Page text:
A recent study suggests that being a woman on eBay may be bad for business since female sellers tend to get lower bids on their items than their male counterparts even though seller ratings are the same.
The new study was based on 630,000 auction transactions on the e-commerce site. According to the analysis, there’s a trend for women to sell their stuff for less when they compete against men with same ratings.
The difference was blatant in new items, i.e. women received 80 cents whenever a male counterpart received 1 dollar. In used items, women got 97 cents/1 dollar. Study authors noted that people still tend to have different expectations of women.
Linda Babcock, an economist with Carnegie Mellon University who hasn’t conducted the study, noted that the findings came as a surprise as eBay is a place where sellers can sell just about everything to anyone without specifying their sex.
Fortunately, for some specific items including pet items or toys, women got more than men. Plus, they tend to grow reputation faster than men even though they do not have the same experience.
Surprisingly, the research also pointed out that buyers were discriminating against women without being aware.
“We actually think that most of it is unconscious,”
noted Tamar Kricheli-Katz, lead author of the study and researcher with Tel Aviv University in Israel.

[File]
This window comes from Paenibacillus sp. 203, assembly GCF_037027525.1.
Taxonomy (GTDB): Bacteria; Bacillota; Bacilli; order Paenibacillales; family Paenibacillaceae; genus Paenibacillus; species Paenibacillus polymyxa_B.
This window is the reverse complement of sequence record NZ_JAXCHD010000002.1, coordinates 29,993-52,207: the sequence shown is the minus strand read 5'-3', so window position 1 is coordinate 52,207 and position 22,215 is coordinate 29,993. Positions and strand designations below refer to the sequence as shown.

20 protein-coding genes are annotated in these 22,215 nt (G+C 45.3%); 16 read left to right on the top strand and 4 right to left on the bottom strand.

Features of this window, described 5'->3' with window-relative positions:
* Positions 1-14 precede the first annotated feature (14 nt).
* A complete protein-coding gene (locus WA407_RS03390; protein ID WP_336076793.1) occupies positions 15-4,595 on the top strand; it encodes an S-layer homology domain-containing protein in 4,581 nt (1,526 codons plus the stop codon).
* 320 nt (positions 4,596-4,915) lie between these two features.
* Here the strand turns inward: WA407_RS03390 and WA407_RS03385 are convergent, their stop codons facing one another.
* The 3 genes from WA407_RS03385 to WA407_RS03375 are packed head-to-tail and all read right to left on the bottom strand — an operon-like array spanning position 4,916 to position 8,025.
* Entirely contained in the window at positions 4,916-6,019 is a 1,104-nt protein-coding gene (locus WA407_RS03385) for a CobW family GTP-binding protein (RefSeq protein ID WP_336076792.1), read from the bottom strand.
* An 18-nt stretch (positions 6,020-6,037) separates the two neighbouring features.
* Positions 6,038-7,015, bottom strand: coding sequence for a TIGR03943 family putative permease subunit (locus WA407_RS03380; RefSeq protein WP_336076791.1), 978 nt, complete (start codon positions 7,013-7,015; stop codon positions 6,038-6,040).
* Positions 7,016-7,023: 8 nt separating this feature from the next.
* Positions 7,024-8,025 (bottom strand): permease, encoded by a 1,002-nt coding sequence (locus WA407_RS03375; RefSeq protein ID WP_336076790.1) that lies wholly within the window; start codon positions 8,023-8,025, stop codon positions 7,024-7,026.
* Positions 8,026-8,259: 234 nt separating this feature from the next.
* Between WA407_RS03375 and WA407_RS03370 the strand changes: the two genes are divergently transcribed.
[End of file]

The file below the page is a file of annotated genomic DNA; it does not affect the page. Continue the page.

Kricheli-Katz explained that an unconscious behavior is also impossible to change.
Additionally, researchers conducted a large-scale survey to see whether buyers could guess seller’s sex form their profiles. In more than 1,120 cases of 2,000, buyers were correct even though profile information was not 100 percent accurate.
Furthermore, the team performed another experiment to confirm their finding. They asked random sellers to place a bid on an Amazon gift card sold by a female seller and a male seller. The woman got $83.34 on the item, while the man got $87.42.
EBay declined to comment on the study’s results. The company only said that the study was not funded by the e-commerce giant. Additionally, the site underscored its policy on not disclosing its users’ sex, unless they choose to do it themselves.
Still, on a smaller scale the findings do not seem to be confirmed. A small experiment showed that female eBay sellers do not perceive any difference between their business and the business of male users. Most women said that gender on the site was a nonissue.
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